SRINAGAR, India — India's army says five of its soldiers were killed and another wounded when Pakistani troops fired at a patrol near the cease-fire line in the disputed Himalayan region of Kashmir on Tuesday. The incident could threaten recent overtures aimed at resuming peace talks between the nuclear-armed rivals.
The military called the attack a "gross violation" of a 2003 cease-fire in Kashmir between India and Pakistan.
Lt. Col. Rajesh Kalia, an Indian army spokesman, said about 20 "heavily armed terrorists along with soldiers" of the Pakistan army ambushed an Indian army patrol in the Poonch sector, 180 kilometers (110 miles) southwest of Srinagar, the main city in the Himalayan region.
Kalia said Pakistan had violated the cease-fire 57 times this year, nearly twice as often compared with last year.
Pakistan's Ministry of Foreign Affairs denied that its soldiers killed any Indian troops. A statement from the ministry's spokesman said that Pakistan was committed to the cease-fire agreement of 2003, adding that "such ill-founded reports" that have the potential of harming relations should be avoided.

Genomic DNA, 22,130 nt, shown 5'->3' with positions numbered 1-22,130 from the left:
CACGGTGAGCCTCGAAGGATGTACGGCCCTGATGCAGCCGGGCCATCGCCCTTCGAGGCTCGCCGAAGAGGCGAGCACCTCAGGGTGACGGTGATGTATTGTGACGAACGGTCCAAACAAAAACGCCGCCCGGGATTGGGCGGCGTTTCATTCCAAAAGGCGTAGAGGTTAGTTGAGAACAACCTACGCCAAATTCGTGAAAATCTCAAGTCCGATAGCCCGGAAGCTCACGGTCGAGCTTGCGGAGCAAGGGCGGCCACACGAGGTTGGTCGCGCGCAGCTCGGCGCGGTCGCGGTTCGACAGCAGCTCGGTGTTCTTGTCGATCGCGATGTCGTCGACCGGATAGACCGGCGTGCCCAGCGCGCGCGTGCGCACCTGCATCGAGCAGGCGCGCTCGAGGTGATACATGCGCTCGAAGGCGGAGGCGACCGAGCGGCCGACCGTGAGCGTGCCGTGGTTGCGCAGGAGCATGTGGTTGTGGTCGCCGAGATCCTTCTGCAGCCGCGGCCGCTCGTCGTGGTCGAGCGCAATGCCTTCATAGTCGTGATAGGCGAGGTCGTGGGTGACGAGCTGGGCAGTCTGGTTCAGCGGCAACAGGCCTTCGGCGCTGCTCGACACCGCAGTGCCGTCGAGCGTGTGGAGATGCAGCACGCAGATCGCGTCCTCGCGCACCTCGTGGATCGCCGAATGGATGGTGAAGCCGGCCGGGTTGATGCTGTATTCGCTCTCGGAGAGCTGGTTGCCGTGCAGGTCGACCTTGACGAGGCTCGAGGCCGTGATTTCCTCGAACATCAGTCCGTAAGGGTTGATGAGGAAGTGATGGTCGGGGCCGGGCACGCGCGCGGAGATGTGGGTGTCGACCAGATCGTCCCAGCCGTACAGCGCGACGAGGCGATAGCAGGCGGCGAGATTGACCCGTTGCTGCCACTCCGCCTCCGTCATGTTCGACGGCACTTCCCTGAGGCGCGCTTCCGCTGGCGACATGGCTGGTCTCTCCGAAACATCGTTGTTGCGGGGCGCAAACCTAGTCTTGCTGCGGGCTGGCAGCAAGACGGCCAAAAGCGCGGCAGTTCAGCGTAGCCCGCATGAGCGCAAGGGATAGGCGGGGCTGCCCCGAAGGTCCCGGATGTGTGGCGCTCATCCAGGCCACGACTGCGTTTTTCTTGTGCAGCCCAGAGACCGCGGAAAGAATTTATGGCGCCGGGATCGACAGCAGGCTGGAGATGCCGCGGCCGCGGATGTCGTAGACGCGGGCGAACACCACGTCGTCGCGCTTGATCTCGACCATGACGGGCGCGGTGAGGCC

The statement said Pakistan "looks forward to an early resumption of the dialogue process" with India.
Pakistan's newly elected Prime Minister Nawaz Sharif has been indicating he is open to restarting peace talks.
While the cease-fire has largely held for the last decade, such sporadic violations are not uncommon. Each accuses the other of initiating the fighting by firing mortars or gunshots across the line of control.
The two countries have fought three major wars since they achieved independence from British India in 1947, two of them over Kashmir, which is claimed in its entirety by both but divided between them.
Omar Abdullah, the top elected official of India's Jammu and Kashmir state, said in a tweet that such violent incidents "don't help efforts to normalize or even improve relations" and may even put the recent Pakistan peace overtures into question.
India's Defense Minister A.K. Antony told Parliament that India's army was "fully ready" to take the steps it needed to protect the Indian part of the Kashmir region. He said his government had lodged a formal complaint with Pakistan through diplomatic channels.
While the countries remain rivals, relations between them have improved dramatically since the most recent low point in the aftermath of the 2008 Mumbai siege, in which 10 Pakistani gunmen killed 166 people and forced the shut down the city for days. India says the terrorists had ties to Pakistani intelligence officials – an accusation Islamabad denies.
Signs of their improving ties include new visa rules announced last December designed to make cross-border travel easier. The countries have also taken steps to improve cross-border trade.